Jesus says that because he tells the truth, they doubt him. Because he tells the truth, Jesus will not make a believer out of them.  Instead, they pick up stones. Rest in peace, Jesus. Because they would rather kill the messenger than hear him out.

Regrettably, not much has changed from his time until now. Rather than hear the ugly truth, we pick up stones.  Shooing away “our better angels,” we let the devil come along.  “Deceiving and being deceived,”[vi] we think peace will come after just one more lie.

We say, “That’s not true. We’re okay.  Everything’s fine.”  With pieces of the sky in our hair, we tell each other, “There’s nothing to see here.  Please go back inside.  Go back to business as usual.  Peace, peace.”

Prophet- preachers find themselves in a familiar tough spot. Walter Brueggeman said there are three urgent prophetic tasks: to assert reality, that is truth- telling, to give voice to grief in spite of our denials and to proclaim hope less we fall into despair.[vii] Jeremiah warned us not to cry, “Peace, peace when there is no peace.”[viii]  Still, there are those who want us to fake it until we make it to heaven, to nod and smile, to go along to get along, to keep everyone comfortable, to maintain the status quo and to not get out of the boat.  But, “the rain drops keep falling on (our) heads.”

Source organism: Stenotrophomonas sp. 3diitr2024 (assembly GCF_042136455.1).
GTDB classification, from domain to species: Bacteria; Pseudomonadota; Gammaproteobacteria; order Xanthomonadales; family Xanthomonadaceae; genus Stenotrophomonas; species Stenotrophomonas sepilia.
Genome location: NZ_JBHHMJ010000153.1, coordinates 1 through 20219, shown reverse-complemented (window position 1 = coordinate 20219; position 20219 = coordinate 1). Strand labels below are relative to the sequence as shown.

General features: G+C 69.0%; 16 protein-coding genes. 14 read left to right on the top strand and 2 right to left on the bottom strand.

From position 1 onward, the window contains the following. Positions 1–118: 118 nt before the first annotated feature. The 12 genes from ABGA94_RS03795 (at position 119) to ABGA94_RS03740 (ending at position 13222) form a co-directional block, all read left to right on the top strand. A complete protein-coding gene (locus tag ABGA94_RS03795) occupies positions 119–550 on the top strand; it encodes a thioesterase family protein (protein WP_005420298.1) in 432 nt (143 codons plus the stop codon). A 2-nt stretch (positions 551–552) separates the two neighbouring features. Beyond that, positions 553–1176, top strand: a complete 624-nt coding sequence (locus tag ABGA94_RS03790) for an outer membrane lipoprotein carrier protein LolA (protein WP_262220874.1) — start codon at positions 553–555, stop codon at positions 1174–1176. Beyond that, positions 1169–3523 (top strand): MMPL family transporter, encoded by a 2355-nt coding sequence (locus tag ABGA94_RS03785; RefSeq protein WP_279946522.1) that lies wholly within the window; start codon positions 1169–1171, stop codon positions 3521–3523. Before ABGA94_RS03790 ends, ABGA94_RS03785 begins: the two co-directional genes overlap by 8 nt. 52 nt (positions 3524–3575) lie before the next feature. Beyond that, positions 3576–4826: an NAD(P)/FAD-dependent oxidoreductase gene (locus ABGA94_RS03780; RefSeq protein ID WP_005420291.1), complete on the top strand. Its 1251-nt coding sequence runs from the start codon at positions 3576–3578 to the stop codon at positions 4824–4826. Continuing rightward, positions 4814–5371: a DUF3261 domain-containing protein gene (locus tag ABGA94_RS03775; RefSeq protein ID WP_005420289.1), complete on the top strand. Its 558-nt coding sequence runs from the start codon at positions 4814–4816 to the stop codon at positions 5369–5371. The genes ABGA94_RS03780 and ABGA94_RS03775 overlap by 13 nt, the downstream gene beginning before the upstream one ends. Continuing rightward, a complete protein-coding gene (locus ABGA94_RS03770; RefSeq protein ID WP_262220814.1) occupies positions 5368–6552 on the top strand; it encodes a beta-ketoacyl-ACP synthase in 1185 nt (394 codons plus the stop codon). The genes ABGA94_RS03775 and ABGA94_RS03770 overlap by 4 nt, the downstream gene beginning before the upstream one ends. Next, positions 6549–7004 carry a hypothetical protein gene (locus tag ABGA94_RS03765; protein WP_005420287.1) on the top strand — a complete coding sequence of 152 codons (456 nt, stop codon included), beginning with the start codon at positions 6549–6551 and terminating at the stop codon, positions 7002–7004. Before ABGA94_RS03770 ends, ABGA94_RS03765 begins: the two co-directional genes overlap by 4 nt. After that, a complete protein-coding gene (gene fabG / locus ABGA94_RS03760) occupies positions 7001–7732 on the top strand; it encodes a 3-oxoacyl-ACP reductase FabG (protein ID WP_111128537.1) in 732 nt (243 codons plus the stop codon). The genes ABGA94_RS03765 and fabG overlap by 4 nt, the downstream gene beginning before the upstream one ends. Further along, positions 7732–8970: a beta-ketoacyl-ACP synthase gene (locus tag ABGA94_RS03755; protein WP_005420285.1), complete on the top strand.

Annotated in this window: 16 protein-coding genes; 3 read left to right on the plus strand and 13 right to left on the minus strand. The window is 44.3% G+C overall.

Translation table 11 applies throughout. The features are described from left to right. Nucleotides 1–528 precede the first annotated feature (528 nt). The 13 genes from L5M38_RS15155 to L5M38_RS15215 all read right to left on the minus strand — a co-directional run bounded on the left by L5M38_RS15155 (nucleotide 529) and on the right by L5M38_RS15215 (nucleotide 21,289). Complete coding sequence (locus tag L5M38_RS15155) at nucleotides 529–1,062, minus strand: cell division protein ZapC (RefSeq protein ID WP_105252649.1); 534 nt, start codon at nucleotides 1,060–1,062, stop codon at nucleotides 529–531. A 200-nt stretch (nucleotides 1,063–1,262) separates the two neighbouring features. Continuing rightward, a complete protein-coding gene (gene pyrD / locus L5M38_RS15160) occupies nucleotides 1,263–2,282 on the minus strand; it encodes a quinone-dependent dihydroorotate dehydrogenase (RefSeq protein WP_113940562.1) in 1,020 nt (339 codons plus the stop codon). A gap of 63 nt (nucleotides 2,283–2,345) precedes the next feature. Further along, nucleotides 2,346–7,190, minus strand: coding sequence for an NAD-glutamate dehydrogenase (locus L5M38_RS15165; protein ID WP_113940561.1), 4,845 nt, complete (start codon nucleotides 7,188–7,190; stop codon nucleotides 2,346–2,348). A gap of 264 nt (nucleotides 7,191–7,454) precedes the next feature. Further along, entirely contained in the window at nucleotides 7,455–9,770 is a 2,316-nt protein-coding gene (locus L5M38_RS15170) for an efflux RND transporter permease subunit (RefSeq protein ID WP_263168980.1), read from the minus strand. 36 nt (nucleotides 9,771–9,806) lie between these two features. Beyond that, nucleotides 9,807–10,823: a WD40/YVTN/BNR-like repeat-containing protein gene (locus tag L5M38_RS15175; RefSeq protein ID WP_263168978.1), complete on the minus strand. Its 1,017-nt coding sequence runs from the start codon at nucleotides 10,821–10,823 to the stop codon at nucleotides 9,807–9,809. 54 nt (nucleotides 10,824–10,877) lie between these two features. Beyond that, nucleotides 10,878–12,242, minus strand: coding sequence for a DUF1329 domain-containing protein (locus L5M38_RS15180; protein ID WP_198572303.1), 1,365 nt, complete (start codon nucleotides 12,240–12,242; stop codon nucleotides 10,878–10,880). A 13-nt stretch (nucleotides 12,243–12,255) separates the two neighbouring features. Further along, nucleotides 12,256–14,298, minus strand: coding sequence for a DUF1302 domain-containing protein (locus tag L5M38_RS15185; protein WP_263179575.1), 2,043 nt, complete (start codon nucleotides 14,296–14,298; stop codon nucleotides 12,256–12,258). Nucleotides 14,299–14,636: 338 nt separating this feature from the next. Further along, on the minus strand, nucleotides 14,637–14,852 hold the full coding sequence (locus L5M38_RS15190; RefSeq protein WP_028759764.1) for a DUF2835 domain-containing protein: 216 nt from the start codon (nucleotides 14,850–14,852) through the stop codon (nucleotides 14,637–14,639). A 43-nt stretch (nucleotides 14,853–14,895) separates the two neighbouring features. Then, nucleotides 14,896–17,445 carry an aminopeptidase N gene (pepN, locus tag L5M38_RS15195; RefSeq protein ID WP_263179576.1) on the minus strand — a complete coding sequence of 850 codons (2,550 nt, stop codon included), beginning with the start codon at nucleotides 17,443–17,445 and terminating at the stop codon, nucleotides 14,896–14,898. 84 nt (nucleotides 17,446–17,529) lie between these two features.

Malcolm Muggeridge teaches us, “People do not believe lies because they have to but because they want to.” They need to keep the argument going, keep the power of truth bogged down in tedious and unnecessary paperwork.  Friedrich Nietzsche was right, “The most common lie is that which one lies to himself; lying to others is relatively an exception.” Yet, the psalmist makes none but cried, “I kept my faith, even when I said, ‘I am greatly afflicted.’  I said in my consternation, ‘Everyone is a liar.’”[ix]

Which is why it is essential that we know Jesus. Jesus said that if we know him, we know freedom.  He said, “… you will know the truth and the truth will make you free.”[x]  How then are we so confined, so short of breath, so short- tempered?  Why do we seem unable to take another step—even if it is in the direction of understanding?  It is due to the growing anxiety in our world as the lies are piled on top of us.  Because as the saying goes, “If at first you’re not believed, lie, lie again.”

Still, it is hard to keep the world at arm’s length when it is constantly trying to pull you in, draw you in, bring you into the fight. It tells one lie, one half- truth at a time.  It offers illusions at half price and sells wholesale deceptions.  “Truth is whatever you want it to be,” they say.  But, as believers, we cannot make peace with that.